The full 2019 Pirates Prospects Prospect Guide is now available, up to date as of April 3rd, with every player in the minor league system. Includes full reports on the top 50 prospects, reports on over 150 other players, as well as looks back at the recent drafts and international signing classes.

MLB: Pittsburgh (9-6) @ Detroit (8-8) 6:40 PM
Probable starter: Trevor Williams (2.45 ERA, 12:4 SO/BB, 18.1 IP)

AAA: Indianapolis (8-4) vs Toledo (5-7) 1:35 PM (season preview)
Probable starter: Alex McRae (3.38 ERA, 12:3 SO/BB, 10.2 IP)

AA: Altoona (6-6) vs Harrisburg (11-2) 10:30 AM (season preview)
Probable starter: Cam Vieaux (0.00 ERA, 6:5 SO/BB, 10.2 IP)

High-A: Bradenton (9-4) @ Tampa (4-9) 6:30 PM (season preview)
Probable starter: Max Kranick (7.71 ERA, 9:6 SO/BB, 4.2 IP)

Low-A: Greensboro (6-7) @ Augusta (6-5) 10:35 AM (season preview)
Probable starter: Alex Manasa (3.72 ERA, 12:0 SO/BB, 9.2 IP)


From Indianapolis, Jake Elmore has been hot at the plate this season, getting extra playing time with Kevin Kramer and Jason Martin in the majors.

The two top prospects in Altoona right now combine for a run


4/16: Pirates activate Kyle Crick from injured list. Option Kevin Kramer to Indianapolis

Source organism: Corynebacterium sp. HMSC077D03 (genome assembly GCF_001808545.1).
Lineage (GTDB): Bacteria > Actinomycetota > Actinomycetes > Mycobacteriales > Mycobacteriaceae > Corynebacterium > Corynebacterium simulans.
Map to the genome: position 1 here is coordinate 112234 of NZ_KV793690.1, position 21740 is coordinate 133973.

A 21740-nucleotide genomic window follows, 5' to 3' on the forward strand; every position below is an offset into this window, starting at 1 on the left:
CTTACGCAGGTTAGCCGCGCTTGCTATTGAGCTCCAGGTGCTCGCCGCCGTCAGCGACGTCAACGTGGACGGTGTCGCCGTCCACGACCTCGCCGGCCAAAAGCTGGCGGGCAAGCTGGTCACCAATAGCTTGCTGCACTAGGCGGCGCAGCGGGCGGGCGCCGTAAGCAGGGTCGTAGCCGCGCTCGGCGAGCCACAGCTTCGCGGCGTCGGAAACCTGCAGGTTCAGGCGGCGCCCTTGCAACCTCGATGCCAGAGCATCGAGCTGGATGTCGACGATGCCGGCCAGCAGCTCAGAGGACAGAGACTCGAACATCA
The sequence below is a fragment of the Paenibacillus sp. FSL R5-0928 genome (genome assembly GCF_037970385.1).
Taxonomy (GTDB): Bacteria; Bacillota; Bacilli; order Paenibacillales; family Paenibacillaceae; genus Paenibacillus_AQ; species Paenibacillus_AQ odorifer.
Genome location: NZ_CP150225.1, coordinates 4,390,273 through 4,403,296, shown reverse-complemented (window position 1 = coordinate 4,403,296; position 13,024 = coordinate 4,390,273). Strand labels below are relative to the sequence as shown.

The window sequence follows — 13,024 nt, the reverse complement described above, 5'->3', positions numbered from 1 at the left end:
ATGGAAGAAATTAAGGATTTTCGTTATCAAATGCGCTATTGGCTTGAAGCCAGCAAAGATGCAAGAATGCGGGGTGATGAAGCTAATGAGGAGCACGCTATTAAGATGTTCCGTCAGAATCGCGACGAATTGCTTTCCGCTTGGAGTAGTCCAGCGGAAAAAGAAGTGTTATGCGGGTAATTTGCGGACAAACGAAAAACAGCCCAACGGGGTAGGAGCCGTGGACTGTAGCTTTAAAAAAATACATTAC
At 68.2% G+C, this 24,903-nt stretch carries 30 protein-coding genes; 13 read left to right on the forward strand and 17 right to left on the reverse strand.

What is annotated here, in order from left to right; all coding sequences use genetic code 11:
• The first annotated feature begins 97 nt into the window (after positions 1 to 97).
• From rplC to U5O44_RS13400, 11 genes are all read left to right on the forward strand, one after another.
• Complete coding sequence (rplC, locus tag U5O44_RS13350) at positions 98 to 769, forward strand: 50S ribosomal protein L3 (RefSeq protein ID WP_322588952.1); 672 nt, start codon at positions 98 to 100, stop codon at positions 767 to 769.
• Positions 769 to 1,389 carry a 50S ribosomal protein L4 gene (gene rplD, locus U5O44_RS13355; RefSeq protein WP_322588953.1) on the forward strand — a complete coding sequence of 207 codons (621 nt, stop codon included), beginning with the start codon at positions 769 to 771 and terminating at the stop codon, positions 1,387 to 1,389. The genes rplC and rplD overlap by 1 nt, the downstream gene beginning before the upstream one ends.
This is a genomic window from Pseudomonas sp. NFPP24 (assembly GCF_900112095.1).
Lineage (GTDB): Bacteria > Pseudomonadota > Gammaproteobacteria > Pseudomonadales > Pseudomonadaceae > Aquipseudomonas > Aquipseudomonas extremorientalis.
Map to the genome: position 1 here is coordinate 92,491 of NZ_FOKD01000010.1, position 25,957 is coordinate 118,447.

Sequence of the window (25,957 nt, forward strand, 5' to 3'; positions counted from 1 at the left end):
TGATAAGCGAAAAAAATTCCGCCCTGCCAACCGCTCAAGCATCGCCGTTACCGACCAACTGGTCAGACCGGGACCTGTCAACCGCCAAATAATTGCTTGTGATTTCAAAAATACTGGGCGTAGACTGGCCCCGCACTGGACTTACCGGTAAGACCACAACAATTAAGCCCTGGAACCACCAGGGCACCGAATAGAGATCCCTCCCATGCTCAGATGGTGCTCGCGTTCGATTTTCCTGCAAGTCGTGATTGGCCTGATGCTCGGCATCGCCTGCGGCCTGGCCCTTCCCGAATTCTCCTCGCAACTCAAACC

4/16: Pirates activate Dovydas Neverauskas from injured list and option him to Indianapolis

4/15: Altoona activates Jared Oliva from injured list. Ryan Peurifoy assigned to Extended Spring Training

4/15: Steven Jennings added to Greensboro. Braeden Ogle assigned to Morgantown

4/13: John Bormann placed on injured list. Dean Lockery added to Bradenton roster

4/11: Ji-Hwan Bae and Zac Susi added to Greensboro roster. Raul Siri and Steven Jennings assigned to Extended Spring Training

4/11: Kevin Newman placed on injured list. Pirates recalled Kevin Kramer

4/11: Alfredo Reyes promoted from Altoona to Indianapolis. Stephen Alemais added to Altoona roster

4/10: Ryan Haug placed on injured list. Raul Siri added to Greensboro roster